Now 3M doesn't have to ask customers what they buy. Customer accounts from all 3M worldwide offices can be summarized to give a quick-as-a-snap, global picture. ''I couldn't live without GEDW and Al Messerli,'' crows Peter E. Davis, the tech manager for 3M's industrial markets division, which makes general-use and specialty tapes, adhesives, and abrasives.

Messerli wants more such converts among 3M's 70,000-plus employees. So far, his database averages only 10,000 users per day, mostly domestic workers. By the end of this year, when the database and the company's Web site are fully connected, Messerli hopes there will be 20,000 internal users and millions of consumers accessing the database through ''We want this tool to permeate all of 3M,'' he says.

Photo by Doug Knutson
"Remember, we're just starting to realize the potential of this thing"- Messerli
The database is forcing 3M to get its facts right. Gathering and concentrating company records into a central data warehouse made 3M aware of the sorry condition of its information. Because 3M has such a diversified product line and has operations scattered to the far reaches of the globe, the company has multiple sources of product and customer data, and much of it was inconsistent or just plain wrong. Products such as Post-it Notes were spelled half-a-dozen different ways, customer names and addresses were inconsistent, and no department adhered to any standards for abbreviations. Trillium Software Inc. was hired to clean up the mess and discovered that nearly 40% of 3M's U.S. customer accounts had invalid addresses.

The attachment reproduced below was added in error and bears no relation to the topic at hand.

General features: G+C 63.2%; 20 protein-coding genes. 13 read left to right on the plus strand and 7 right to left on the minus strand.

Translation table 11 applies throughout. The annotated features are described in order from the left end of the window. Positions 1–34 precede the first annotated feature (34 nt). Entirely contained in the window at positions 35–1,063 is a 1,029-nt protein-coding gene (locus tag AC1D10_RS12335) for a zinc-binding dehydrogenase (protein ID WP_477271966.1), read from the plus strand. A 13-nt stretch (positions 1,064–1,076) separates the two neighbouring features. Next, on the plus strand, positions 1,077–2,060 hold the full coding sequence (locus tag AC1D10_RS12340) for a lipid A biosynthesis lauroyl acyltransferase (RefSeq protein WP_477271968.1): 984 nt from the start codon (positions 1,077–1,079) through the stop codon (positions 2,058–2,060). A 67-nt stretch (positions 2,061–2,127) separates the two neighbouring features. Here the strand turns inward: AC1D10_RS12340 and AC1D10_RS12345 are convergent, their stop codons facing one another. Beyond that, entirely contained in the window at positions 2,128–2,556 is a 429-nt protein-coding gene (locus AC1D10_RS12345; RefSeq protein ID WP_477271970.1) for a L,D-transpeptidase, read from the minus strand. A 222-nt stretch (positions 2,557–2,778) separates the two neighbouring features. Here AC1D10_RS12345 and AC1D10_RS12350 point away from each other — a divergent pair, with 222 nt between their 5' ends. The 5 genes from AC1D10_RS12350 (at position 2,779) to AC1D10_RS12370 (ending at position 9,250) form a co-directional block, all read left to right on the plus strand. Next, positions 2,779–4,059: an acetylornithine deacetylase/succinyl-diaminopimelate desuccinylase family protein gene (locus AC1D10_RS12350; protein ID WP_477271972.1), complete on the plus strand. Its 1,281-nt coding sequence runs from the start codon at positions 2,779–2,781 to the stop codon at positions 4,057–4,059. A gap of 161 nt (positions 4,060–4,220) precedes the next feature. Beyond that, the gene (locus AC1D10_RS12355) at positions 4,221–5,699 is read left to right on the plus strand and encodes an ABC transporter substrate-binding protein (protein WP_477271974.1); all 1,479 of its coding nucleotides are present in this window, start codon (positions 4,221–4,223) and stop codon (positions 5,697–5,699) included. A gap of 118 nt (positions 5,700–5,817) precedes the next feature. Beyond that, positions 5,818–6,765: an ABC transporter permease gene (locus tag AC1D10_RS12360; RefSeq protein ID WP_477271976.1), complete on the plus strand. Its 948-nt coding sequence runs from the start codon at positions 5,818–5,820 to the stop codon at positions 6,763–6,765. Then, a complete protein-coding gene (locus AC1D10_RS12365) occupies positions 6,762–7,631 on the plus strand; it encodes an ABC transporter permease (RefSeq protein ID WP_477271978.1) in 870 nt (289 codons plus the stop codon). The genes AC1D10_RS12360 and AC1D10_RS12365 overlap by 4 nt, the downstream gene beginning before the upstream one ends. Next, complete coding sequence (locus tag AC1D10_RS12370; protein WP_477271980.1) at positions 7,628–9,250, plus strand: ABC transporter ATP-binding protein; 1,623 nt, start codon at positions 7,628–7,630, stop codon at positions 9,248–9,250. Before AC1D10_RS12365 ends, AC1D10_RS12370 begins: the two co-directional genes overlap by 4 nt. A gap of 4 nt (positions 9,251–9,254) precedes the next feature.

Bad data were costing mightily. Wrong addresses delayed deliveries, and 3M paid a penalty to shippers such as FedEx Corp. ( FDX) for providing incorrect Zip codes. By the end of 1999, 3M got the rate of valid addresses up to around 90%. Now, 3M saves some $100,000 a year, plus $100,000 more in reduced surcharges from FedEx and the like.